“I have also integrated the themes of race, ethnicity, and migration into the broader story of social and political change in the ‘long’ nineteenth century,” referring to the period between 1789 and 1914.
Asked about how the role of his classroom in today’s social climate, Cozens turned to a familiar topic.
“I encourage students to think deeply and critically about the purpose of policing in the past and to consider what police reform in the future might look like. These issues seem all the more vital in the context of the Black Lives Matter movement.”
Covering All Bases
Department Head Eleanor Robson elaborated on how historians at UCL are tackling Britain’s whitewashed past from several angles.
“We’re the only History Department in the country that offers a programme of truly global history from antiquity to modernity, and are world leaders in the history of slavery and abolition, empire and post-colonialism,” Robson told The College Post.
“Our flagship Centre for the Legacies of British Slave-Ownership has been dominating the national news in recent weeks,” she added as an example.
The Centre is known for tracing the beneficiaries of Britain’s Slave Compensation Act of 1837, which compensated slave owners for the abolition of slavery. Insurance market Lloyd’s of London and Greene King, the largest pub chain in the country, recently apologized and pledged charity donations to minority communities after some of their founding members were revealed to have been compensated by the law.
While the department has ramped up its reassessment of policies and teaching methods since the RHS report was released in 2018, it started doing so long before. In fact, Robson said, UCL historians have been working to decolonize their curricula since before the Black Lives Matter movement began in 2013.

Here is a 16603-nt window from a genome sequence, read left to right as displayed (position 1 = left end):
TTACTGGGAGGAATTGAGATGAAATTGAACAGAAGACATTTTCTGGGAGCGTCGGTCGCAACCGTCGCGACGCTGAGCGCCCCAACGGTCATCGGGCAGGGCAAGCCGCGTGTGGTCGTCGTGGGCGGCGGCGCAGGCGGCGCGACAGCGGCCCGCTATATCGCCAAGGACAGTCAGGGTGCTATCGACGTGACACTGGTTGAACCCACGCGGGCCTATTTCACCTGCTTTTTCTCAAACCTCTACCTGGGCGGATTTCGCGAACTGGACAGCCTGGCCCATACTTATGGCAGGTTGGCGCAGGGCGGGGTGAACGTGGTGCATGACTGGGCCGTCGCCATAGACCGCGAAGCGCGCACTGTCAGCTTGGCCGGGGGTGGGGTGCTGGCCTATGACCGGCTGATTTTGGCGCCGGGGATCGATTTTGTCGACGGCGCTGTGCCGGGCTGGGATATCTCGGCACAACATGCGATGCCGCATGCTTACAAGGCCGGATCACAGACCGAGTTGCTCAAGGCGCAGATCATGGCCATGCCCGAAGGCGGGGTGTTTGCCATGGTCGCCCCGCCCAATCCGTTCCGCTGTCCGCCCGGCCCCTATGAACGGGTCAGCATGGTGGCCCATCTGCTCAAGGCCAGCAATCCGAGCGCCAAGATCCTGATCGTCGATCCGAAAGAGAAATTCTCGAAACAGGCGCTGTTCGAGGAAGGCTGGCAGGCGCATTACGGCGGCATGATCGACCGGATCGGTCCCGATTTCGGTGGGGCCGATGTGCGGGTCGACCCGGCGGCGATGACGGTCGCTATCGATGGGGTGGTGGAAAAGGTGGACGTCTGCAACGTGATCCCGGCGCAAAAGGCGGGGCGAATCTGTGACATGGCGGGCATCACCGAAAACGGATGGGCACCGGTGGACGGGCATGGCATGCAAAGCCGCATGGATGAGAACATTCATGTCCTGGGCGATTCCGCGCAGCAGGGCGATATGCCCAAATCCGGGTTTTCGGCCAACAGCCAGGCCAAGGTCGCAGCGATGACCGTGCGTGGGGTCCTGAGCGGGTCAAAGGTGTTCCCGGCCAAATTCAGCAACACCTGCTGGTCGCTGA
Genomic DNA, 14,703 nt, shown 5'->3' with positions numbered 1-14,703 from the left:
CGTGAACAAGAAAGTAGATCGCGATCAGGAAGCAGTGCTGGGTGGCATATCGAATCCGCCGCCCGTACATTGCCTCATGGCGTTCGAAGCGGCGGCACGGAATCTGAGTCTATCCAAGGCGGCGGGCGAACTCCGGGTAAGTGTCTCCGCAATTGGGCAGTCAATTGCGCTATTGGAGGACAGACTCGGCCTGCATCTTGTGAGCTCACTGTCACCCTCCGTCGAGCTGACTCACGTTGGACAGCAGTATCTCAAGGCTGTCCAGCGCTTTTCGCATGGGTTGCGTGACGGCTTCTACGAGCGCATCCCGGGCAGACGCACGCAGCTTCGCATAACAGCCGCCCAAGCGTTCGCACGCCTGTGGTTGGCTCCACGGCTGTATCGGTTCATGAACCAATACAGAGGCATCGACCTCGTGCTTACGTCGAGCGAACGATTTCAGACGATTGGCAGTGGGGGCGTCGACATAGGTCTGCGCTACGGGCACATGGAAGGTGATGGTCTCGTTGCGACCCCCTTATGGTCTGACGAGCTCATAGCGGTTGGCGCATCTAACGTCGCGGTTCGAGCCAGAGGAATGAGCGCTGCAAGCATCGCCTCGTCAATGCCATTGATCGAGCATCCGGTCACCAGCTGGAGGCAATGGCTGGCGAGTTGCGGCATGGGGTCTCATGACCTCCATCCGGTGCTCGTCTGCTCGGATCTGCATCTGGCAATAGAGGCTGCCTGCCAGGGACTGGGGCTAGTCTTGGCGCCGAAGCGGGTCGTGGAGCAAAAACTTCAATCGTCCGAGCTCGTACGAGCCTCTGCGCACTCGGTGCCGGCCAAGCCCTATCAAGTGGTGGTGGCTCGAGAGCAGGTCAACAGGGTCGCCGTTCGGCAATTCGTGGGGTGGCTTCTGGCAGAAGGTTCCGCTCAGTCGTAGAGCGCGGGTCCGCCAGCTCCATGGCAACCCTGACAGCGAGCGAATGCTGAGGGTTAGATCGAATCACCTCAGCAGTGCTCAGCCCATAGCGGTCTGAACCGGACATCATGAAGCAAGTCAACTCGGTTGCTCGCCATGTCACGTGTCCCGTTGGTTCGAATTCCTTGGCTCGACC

Studying BME History
Still, another challenge for reform-oriented educators is to diversify what it means to study BME history in the first place. According to the RHS report, there is a “seemingly relentless focus on enslavement, abolition and exploitation.”
This is especially important to keep in mind as calls to reform British history education extend beyond universities. In the wake of recent protests, The Black Curriculum, an education reform group, has seen a surge in support for their nationwide campaign to make teaching black history mandatory in secondary schools.
"When I was at school, as a Black British girl, I couldn’t see myself in the history books; none of my ancestors were there and our stories weren’t told…how important can my culture be if it wasn’t even taught in schools?" – @GraziaUK #TBH365https://t.co/5SVUkzE11w
— The Black Curriculum (@CurriculumBlack) July 20, 2020
It is also something to keep in mind as UCL’s history department expands opportunities to study Native American, Caribbean, East Asian, and African history this year. This also includes a new postgraduate program in Black British History at Goldsmiths, University of London.
Departmental culture has also become an area of scrutiny. According to the RHS report, demeaning comments and stereotypes inhibit the success of BME scholars and further contribute to the attainment gap.
As a result, all students and Teaching Assistants will undergo inclusivity training this year as part of an initiative from the department’s Equality, Diversity, and Inclusion Committee, which Robson chairs.
The department will also provide a new support network for BME staff and students amid complaints of inappropriate comments and behavior. The network, however, has declined to give details about how it will operate and how students can get involved.
After two years of implementing the recommendations of the RHS report, the department will soon audit its progress. But while not “complacent,” Robson said it has certainly moved in the right direction.
And considering that decolonizing a curriculum “is not something that happens overnight,” as Lecturer Sabaratnam wrote, such steps alone are laudable. The history department’s recent reforms reflect a sensitivity to increasingly vocal demands for systemic change.
Supporting the now-global cause of racial justice manifests itself in many ways. In this case, the UCL history department is doing so by scrutinizing its traditional teachings and addressing inattention to its own underrepresented BME scholars.